David Brooks bemoans this of Paul Ryan:
Ryan’s fantasy happens to be the No. 1 political fantasy in America today, which has inebriated both parties. It is the fantasy that the other party will not exist. It is the fantasy that you are about to win a 1932-style victory that will render your opponents powerless.Every single speech in this election campaign is based on this fantasy. There hasn’t been a speech this year that grapples with the real world — that we live in a highly polarized, evenly divided nation and the next president is going to have to try to pass laws in that context.It’s obvious why candidates talk about the glorious programs they’ll create if elected. It fires up crowds and defines values. But we shouldn’t forget that it’s almost entirely make-believe.In the real world, there are almost never ultimate victories, and it is almost never the case (even if you control the White House and Congress) that you get to do what you want.
While Andrew Sullivan bemoans this of Barack Obama.
The paradigm can still be shifted. Obama can say he didn't embrace the original commission because the necessary majority in the Congressional committee couldn't be rustled up. He can openly and rightly blame Ryan for torpedoing the sanest, most practical debt reduction we have on the table. He can tell his own party that they have to tackle entitlement spending and using the Mediscare tactic is not worthy of the constructive change Obama promised four years ago. He can even say he regretted not going out on a limb - but he thought a grand bargain could be reached through negotiation instead. GOP fanaticism stopped it.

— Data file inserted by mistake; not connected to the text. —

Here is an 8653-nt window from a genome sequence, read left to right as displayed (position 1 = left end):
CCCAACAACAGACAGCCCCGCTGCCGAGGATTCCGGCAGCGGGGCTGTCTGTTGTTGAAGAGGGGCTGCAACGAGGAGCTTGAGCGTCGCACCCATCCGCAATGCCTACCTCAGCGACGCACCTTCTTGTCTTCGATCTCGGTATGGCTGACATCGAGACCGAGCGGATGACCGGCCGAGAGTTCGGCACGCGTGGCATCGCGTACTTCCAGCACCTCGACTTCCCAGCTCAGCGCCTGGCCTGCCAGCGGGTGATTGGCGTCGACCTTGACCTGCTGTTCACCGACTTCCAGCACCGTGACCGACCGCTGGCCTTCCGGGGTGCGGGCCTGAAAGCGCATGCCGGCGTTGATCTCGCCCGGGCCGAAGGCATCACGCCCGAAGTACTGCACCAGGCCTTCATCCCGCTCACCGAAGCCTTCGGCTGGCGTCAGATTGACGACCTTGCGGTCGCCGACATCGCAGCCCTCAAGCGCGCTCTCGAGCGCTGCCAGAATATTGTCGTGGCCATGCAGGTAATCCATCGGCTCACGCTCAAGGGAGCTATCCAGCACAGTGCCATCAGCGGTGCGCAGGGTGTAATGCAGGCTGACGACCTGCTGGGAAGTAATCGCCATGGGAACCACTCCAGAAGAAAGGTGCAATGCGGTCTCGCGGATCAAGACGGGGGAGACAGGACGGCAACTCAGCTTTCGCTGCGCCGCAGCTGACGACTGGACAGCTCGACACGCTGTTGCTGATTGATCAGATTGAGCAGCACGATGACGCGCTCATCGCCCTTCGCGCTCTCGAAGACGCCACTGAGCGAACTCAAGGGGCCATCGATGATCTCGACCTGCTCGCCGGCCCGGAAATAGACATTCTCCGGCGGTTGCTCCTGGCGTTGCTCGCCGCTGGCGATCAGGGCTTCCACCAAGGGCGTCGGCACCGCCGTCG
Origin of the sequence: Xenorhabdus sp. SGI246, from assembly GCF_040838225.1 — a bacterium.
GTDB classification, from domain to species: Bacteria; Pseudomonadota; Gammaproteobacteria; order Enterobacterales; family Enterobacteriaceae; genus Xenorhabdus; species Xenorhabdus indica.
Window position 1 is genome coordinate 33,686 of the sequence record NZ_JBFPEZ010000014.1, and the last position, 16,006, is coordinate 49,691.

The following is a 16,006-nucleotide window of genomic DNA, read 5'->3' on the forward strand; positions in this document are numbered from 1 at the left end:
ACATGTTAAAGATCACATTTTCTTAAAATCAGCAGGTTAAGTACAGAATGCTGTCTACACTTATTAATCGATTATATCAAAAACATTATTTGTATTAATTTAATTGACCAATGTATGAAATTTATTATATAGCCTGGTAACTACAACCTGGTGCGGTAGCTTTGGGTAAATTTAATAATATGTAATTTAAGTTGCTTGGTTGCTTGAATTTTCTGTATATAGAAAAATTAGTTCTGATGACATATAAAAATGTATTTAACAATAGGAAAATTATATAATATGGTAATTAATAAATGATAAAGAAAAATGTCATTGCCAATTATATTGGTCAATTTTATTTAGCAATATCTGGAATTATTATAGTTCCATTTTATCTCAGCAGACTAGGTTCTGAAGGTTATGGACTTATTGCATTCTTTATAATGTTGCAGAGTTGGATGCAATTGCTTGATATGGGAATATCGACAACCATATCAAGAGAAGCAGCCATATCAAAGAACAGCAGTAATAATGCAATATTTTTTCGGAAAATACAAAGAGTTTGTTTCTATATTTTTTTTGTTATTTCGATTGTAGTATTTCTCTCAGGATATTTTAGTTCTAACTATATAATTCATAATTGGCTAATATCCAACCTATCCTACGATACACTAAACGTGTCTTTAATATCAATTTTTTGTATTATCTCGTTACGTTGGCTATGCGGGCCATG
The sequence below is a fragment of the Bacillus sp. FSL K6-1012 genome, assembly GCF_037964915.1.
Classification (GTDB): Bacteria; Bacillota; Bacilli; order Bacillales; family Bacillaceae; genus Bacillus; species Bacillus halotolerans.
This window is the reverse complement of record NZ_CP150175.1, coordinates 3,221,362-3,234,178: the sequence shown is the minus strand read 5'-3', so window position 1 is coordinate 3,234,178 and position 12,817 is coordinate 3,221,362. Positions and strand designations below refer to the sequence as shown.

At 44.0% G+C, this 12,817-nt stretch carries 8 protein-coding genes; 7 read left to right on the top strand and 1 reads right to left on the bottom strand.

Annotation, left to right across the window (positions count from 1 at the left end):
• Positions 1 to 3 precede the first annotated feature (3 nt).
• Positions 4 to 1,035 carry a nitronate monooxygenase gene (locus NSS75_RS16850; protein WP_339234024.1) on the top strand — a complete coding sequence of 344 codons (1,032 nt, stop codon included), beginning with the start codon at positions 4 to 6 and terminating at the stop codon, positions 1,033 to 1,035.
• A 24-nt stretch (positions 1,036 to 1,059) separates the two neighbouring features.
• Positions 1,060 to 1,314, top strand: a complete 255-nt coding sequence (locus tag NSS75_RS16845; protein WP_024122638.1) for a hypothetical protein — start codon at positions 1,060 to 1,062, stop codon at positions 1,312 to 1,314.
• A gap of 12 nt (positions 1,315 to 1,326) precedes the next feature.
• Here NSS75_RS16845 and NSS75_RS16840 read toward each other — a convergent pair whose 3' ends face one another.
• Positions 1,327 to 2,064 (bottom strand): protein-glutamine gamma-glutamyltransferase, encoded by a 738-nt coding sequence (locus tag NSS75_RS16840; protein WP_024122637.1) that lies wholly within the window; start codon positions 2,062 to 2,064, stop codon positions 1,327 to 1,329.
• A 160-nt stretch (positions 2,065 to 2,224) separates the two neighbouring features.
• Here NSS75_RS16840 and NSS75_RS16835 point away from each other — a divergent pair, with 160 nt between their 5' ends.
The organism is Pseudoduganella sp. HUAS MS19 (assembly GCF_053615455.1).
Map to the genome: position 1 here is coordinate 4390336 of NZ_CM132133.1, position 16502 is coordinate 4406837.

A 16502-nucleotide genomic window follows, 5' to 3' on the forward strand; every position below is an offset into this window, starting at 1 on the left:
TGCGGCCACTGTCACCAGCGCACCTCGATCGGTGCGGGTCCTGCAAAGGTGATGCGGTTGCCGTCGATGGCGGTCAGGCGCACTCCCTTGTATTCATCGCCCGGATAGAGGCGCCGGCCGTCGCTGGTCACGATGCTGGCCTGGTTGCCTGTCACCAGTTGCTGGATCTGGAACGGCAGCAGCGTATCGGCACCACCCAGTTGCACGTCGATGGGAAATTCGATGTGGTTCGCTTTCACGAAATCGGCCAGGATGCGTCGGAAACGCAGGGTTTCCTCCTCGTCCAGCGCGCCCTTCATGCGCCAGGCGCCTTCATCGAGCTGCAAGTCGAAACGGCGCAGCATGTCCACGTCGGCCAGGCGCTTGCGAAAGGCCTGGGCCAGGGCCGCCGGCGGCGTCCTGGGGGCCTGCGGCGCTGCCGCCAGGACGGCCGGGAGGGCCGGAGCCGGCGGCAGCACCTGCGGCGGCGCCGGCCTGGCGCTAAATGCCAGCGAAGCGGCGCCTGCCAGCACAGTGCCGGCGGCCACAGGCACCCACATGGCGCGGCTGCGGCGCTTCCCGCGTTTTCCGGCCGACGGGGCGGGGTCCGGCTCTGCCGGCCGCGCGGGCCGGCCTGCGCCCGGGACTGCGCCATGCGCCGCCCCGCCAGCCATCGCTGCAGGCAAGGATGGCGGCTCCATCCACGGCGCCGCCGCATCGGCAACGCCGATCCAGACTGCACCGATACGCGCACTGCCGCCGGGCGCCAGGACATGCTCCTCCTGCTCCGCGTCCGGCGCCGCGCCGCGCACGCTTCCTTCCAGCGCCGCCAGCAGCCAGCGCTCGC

The reason - incredibly - that Obama has not done this is a dislike of the big defense cuts and queasiness over muddying the Medicare issue against Romney. This shouldn't matter. What matters is that Obama should declare his first priority on being re-elected would be a grand bargain on the lines of Bowles-Simpson. Force Romney to say no. Isolate him on his tax extremism and defense spending boom. Show you're more serious on entitlement reform than Ryan's ideological fantasies - because you're backing the most credible, practical option available. Re-capture that sliver of the middle that wants to know what Obama wants to do in his second term.
Both men argue their candidate can win by embracing the horrible Simpson-Bowles plan that would put the burden of Medicare, Medicaid, and Social Security squarely on the shoulders of the poorest Americans through sharply regressive taxes and draconian social program cuts. Ryan won't raise taxes, he'd rather cut them on the rich. The middle-class would lose. Obama won't make those cuts, but he'll raise taxes on the wealthiest Americans. The wealthy would lose.
But Simpson-Bowles is "everybody loses, enjoy your austerity instead". The real losers would in fact be the poorest Americans, socked with gas and VAT taxes on food and clothing so they "pay their share" while the middle class would get that, plus losing all the tax deductions they're used to. The net result would be the wealthy would indeed get that tax cut and come out ahead, although not as much as they would under Ryan. But the rest of the country would get reamed.
Funny how that's the only way out for our Village Centrists.